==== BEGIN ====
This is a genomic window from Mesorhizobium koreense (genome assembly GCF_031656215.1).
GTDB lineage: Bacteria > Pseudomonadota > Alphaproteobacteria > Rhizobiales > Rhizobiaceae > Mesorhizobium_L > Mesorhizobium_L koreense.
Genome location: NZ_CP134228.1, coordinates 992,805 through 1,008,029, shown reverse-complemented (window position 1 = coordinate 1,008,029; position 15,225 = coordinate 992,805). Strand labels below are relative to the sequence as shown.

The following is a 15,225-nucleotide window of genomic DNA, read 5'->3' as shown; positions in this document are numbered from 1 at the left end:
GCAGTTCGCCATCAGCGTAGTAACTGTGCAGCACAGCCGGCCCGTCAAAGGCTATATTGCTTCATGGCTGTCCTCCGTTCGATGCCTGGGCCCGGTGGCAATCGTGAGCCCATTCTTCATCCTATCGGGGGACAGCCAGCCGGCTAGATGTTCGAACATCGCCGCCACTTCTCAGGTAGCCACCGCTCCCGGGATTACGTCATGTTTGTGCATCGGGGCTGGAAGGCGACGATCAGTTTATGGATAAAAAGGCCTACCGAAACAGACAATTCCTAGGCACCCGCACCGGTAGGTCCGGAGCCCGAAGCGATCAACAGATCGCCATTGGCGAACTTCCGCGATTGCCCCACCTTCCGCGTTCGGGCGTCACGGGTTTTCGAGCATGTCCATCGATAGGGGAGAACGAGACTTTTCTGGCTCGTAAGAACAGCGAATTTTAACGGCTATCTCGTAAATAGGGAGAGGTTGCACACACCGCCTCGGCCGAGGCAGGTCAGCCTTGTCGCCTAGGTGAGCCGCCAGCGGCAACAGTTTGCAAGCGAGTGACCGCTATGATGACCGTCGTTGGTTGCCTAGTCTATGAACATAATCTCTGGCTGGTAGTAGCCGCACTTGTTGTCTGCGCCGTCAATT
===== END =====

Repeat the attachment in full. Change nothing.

This is a genomic window from Mesorhizobium koreense (genome assembly GCF_031656215.1).
GTDB lineage: Bacteria > Pseudomonadota > Alphaproteobacteria > Rhizobiales > Rhizobiaceae > Mesorhizobium_L > Mesorhizobium_L koreense.
Genome location: NZ_CP134228.1, coordinates 992,805 through 1,008,029, shown reverse-complemented (window position 1 = coordinate 1,008,029; position 15,225 = coordinate 992,805). Strand labels below are relative to the sequence as shown.

The following is a 15,225-nucleotide window of genomic DNA, read 5'->3' as shown; positions in this document are numbered from 1 at the left end:
GCAGTTCGCCATCAGCGTAGTAACTGTGCAGCACAGCCGGCCCGTCAAAGGCTATATTGCTTCATGGCTGTCCTCCGTTCGATGCCTGGGCCCGGTGGCAATCGTGAGCCCATTCTTCATCCTATCGGGGGACAGCCAGCCGGCTAGATGTTCGAACATCGCCGCCACTTCTCAGGTAGCCACCGCTCCCGGGATTACGTCATGTTTGTGCATCGGGGCTGGAAGGCGACGATCAGTTTATGGATAAAAAGGCCTACCGAAACAGACAATTCCTAGGCACCCGCACCGGTAGGTCCGGAGCCCGAAGCGATCAACAGATCGCCATTGGCGAACTTCCGCGATTGCCCCACCTTCCGCGTTCGGGCGTCACGGGTTTTCGAGCATGTCCATCGATAGGGGAGAACGAGACTTTTCTGGCTCGTAAGAACAGCGAATTTTAACGGCTATCTCGTAAATAGGGAGAGGTTGCACACACCGCCTCGGCCGAGGCAGGTCAGCCTTGTCGCCTAGGTGAGCCGCCAGCGGCAACAGTTTGCAAGCGAGTGACCGCTATGATGACCGTCGTTGGTTGCCTAGTCTATGAACATAATCTCTGGCTGGTAGTAGCCGCACTTGTTGTCTGCGCCGTCAATT